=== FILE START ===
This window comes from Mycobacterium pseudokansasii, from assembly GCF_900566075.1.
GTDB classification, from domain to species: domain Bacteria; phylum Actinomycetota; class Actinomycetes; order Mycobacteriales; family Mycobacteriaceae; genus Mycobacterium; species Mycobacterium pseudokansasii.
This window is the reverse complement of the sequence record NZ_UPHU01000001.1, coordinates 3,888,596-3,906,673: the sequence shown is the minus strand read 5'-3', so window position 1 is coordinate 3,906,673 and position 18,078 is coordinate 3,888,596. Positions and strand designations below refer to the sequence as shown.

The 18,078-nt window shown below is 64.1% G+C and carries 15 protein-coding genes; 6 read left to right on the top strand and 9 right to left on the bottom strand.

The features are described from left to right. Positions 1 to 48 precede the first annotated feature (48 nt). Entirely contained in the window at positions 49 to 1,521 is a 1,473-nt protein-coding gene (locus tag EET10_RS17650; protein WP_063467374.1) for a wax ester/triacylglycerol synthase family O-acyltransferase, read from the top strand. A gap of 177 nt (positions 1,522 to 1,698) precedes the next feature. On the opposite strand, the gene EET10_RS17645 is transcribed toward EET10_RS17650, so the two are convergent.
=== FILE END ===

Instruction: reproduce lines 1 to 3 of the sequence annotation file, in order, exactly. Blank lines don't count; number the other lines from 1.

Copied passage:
This window comes from Mycobacterium pseudokansasii, from assembly GCF_900566075.1.
GTDB classification, from domain to species: domain Bacteria; phylum Actinomycetota; class Actinomycetes; order Mycobacteriales; family Mycobacteriaceae; genus Mycobacterium; species Mycobacterium pseudokansasii.
This window is the reverse complement of the sequence record NZ_UPHU01000001.1, coordinates 3,888,596-3,906,673: the sequence shown is the minus strand read 5'-3', so window position 1 is coordinate 3,906,673 and position 18,078 is coordinate 3,888,596. Positions and strand designations below refer to the sequence as shown.